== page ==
OC Jury Finds Rapist, 14, Guilty
An Anaheim teenager tried as an adult for a shocking kidnapping-robbery-forced-sodomy crime spree that victimized four 12 and 13-year-old boys in 2004 was convicted this afternoon of committing 11 felonies.
Jose Ignacio Avina, just 14 years old at the time of the crimes near Ball Middle School, stole glances at the jury as a court clerk clerk took nearly 30 minutes to read all of the guilty verdicts and special findings of violence attached to each crime. A panel of two men and 10 woman spent about half a day for deliberations. Jurors quickly left the courthouse without talking to either Deputy District Attorney Kal Kaliban or public defender Doloris Yost.
After Avina waived his right to speedy sentencing, Superior Court Judge James A. Stotler set the punishment hearing for November 30. The defense is likely to request that Avina, who recently celebrated his 17th birthday in jail, be treated as a juvenile at this stage. If Stotler agrees, the convicted rapist could exit the California Youth Authority when he reaches 25 in eight years. But if Avina is sentenced as an adult, he faces a minimun of 25 years-to-life in prison.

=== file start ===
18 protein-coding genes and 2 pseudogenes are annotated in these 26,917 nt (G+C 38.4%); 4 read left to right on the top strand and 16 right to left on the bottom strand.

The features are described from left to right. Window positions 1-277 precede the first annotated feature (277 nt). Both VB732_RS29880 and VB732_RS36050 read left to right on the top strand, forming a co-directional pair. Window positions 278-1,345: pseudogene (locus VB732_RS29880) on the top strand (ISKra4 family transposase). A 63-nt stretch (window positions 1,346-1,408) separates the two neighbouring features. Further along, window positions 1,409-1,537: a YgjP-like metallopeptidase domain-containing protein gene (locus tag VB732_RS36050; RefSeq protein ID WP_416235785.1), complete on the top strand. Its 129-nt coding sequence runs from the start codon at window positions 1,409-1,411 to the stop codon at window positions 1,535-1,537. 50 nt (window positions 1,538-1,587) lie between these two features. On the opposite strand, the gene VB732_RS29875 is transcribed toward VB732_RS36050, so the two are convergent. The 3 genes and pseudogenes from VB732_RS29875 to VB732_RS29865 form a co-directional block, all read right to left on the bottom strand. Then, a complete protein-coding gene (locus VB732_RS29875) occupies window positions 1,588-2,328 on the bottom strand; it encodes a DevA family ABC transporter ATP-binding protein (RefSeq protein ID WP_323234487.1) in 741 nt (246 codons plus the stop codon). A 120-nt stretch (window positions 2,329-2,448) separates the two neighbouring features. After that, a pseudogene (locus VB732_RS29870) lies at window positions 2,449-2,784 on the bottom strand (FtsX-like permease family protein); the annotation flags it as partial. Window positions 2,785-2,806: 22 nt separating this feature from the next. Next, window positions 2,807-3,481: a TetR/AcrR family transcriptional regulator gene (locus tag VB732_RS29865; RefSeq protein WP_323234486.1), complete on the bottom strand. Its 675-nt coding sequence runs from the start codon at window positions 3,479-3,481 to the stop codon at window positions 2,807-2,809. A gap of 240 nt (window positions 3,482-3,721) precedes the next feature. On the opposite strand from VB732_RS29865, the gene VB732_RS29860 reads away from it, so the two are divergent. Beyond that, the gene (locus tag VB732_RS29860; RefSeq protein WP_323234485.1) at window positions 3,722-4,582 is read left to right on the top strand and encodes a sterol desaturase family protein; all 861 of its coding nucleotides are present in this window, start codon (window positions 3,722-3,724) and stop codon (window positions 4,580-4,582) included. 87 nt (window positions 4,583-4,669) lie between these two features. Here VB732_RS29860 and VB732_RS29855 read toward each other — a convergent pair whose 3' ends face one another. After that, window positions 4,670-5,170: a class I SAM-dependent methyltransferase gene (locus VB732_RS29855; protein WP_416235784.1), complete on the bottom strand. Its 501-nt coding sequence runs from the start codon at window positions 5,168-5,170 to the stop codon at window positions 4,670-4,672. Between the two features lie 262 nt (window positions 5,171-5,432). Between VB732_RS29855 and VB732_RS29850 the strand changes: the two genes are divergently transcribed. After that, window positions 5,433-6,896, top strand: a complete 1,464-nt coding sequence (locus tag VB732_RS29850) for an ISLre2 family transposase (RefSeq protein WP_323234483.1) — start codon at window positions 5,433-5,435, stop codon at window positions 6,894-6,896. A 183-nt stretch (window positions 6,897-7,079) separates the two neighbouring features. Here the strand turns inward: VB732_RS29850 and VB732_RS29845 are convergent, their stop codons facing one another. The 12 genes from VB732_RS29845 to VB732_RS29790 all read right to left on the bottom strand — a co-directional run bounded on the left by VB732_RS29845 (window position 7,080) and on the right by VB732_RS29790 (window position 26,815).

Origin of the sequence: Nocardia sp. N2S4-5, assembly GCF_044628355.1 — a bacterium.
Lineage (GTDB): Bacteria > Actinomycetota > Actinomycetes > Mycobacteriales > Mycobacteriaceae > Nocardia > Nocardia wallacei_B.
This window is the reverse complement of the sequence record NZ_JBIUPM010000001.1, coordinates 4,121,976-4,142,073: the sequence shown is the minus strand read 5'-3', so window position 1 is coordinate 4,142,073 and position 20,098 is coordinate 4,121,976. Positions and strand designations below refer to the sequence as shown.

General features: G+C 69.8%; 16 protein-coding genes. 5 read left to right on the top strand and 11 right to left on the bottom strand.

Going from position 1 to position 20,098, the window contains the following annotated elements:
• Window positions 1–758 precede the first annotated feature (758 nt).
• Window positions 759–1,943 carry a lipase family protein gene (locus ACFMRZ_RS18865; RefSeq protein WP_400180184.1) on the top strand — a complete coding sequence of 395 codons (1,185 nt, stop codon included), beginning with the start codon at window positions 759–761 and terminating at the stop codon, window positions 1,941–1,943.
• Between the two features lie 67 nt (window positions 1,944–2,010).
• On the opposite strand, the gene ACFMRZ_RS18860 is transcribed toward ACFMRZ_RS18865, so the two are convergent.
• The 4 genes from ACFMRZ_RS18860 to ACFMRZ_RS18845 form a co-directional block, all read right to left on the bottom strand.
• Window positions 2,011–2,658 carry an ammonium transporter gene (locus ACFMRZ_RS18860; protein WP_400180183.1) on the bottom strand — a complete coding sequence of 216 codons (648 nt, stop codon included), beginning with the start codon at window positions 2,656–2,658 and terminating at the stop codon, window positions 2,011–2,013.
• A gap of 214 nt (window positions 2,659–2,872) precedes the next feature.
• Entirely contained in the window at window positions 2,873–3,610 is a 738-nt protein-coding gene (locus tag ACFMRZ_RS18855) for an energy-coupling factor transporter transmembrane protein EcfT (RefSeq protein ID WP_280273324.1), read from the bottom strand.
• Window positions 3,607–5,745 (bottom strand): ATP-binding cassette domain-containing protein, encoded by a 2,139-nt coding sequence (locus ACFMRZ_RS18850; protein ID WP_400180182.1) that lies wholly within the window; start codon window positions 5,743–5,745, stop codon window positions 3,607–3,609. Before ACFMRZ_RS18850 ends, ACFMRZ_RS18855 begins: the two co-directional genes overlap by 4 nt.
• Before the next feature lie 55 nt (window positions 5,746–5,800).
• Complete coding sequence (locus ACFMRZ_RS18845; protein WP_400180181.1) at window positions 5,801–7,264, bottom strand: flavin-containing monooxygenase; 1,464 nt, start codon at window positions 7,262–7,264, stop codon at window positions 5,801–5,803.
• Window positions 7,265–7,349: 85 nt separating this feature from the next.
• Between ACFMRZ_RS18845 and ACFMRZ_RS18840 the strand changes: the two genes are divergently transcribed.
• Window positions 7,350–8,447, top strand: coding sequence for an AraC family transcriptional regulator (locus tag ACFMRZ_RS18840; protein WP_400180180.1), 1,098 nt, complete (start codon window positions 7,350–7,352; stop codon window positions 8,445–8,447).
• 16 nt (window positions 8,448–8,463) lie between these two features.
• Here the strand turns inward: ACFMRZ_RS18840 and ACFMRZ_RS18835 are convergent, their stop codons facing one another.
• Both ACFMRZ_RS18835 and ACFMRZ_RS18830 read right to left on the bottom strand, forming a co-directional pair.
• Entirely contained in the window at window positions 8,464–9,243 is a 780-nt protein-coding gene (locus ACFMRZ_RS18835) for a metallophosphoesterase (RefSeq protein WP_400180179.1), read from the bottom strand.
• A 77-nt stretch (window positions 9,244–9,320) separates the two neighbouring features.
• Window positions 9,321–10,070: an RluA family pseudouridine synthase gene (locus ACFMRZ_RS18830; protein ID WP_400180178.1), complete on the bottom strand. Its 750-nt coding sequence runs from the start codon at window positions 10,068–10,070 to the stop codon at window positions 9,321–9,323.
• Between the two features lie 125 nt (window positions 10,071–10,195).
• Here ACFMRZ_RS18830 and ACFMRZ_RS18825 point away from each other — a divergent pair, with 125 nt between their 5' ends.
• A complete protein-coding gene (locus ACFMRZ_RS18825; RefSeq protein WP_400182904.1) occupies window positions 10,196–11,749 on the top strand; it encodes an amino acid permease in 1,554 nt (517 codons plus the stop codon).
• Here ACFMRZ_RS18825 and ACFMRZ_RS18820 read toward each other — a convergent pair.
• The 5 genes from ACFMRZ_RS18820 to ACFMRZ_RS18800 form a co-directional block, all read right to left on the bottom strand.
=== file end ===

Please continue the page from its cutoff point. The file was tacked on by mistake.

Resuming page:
After today's proceedings, Yost consoled Avina in court holding tank and, outside the courtroom, Kaliban said justice was served.
"If you take away his age, this guy is as scary as anybody I've ever dealt with," said Kaliban, who has dealt with a long, nasty series of sex criminals over the years. "He's a danger to the community."
Though clearly nervous, three of the four victims testified that Avina robbed and raped them anally, orally or both. One boy--the last intended victim--successfully escaped before a likely sexual assault. A medical rape specialist in the case told jurors about the sperm she found in the victim's rectums as well as anal and rectal tears consistent with blunt force trauma.
Avina chose not to testify in his own defense. None of his family or friends bothered to attend a single hearing or day of trial for three years. Stotler ordered him to remain in juvenile lockup without bail until sentencing because of the "seriousness of the charges."
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